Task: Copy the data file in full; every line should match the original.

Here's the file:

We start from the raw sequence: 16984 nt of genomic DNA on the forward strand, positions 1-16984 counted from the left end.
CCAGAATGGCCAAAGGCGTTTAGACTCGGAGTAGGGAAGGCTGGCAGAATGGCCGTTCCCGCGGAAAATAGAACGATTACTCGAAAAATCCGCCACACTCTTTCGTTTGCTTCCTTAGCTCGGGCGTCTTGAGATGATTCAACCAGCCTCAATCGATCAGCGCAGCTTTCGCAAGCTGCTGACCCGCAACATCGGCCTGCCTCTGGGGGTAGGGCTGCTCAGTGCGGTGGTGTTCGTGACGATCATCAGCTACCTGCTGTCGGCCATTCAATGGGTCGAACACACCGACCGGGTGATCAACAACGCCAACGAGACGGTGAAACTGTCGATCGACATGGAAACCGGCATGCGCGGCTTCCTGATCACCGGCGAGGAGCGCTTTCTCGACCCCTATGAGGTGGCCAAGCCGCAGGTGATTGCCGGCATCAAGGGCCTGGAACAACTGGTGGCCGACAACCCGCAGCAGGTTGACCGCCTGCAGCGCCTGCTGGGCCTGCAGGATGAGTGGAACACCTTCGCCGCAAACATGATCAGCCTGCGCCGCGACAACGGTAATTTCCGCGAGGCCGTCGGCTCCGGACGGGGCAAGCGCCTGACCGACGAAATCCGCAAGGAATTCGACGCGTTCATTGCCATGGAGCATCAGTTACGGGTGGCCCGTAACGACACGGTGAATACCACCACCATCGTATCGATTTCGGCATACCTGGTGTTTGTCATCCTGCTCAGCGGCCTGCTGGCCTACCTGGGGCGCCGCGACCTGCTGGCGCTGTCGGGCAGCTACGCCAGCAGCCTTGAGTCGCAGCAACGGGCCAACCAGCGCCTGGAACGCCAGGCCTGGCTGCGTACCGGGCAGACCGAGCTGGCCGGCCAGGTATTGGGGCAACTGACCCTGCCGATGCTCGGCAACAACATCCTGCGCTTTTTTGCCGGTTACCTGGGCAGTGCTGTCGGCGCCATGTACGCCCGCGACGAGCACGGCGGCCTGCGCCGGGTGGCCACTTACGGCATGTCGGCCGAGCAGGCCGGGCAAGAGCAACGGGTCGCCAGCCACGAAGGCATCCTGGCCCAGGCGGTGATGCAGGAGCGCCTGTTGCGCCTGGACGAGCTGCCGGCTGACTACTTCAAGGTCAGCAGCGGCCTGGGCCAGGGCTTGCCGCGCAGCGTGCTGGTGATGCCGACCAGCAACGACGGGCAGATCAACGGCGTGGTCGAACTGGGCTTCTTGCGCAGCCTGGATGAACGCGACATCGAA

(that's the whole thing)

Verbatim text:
We start from the raw sequence: 16984 nt of genomic DNA on the forward strand, positions 1-16984 counted from the left end.
CCAGAATGGCCAAAGGCGTTTAGACTCGGAGTAGGGAAGGCTGGCAGAATGGCCGTTCCCGCGGAAAATAGAACGATTACTCGAAAAATCCGCCACACTCTTTCGTTTGCTTCCTTAGCTCGGGCGTCTTGAGATGATTCAACCAGCCTCAATCGATCAGCGCAGCTTTCGCAAGCTGCTGACCCGCAACATCGGCCTGCCTCTGGGGGTAGGGCTGCTCAGTGCGGTGGTGTTCGTGACGATCATCAGCTACCTGCTGTCGGCCATTCAATGGGTCGAACACACCGACCGGGTGATCAACAACGCCAACGAGACGGTGAAACTGTCGATCGACATGGAAACCGGCATGCGCGGCTTCCTGATCACCGGCGAGGAGCGCTTTCTCGACCCCTATGAGGTGGCCAAGCCGCAGGTGATTGCCGGCATCAAGGGCCTGGAACAACTGGTGGCCGACAACCCGCAGCAGGTTGACCGCCTGCAGCGCCTGCTGGGCCTGCAGGATGAGTGGAACACCTTCGCCGCAAACATGATCAGCCTGCGCCGCGACAACGGTAATTTCCGCGAGGCCGTCGGCTCCGGACGGGGCAAGCGCCTGACCGACGAAATCCGCAAGGAATTCGACGCGTTCATTGCCATGGAGCATCAGTTACGGGTGGCCCGTAACGACACGGTGAATACCACCACCATCGTATCGATTTCGGCATACCTGGTGTTTGTCATCCTGCTCAGCGGCCTGCTGGCCTACCTGGGGCGCCGCGACCTGCTGGCGCTGTCGGGCAGCTACGCCAGCAGCCTTGAGTCGCAGCAACGGGCCAACCAGCGCCTGGAACGCCAGGCCTGGCTGCGTACCGGGCAGACCGAGCTGGCCGGCCAGGTATTGGGGCAACTGACCCTGCCGATGCTCGGCAACAACATCCTGCGCTTTTTTGCCGGTTACCTGGGCAGTGCTGTCGGCGCCATGTACGCCCGCGACGAGCACGGCGGCCTGCGCCGGGTGGCCACTTACGGCATGTCGGCCGAGCAGGCCGGGCAAGAGCAACGGGTCGCCAGCCACGAAGGCATCCTGGCCCAGGCGGTGATGCAGGAGCGCCTGTTGCGCCTGGACGAGCTGCCGGCTGACTACTTCAAGGTCAGCAGCGGCCTGGGCCAGGGCTTGCCGCGCAGCGTGCTGGTGATGCCGACCAGCAACGACGGGCAGATCAACGGCGTGGTCGAACTGGGCTTCTTGCGCAGCCTGGATGAACGCGACATCGAA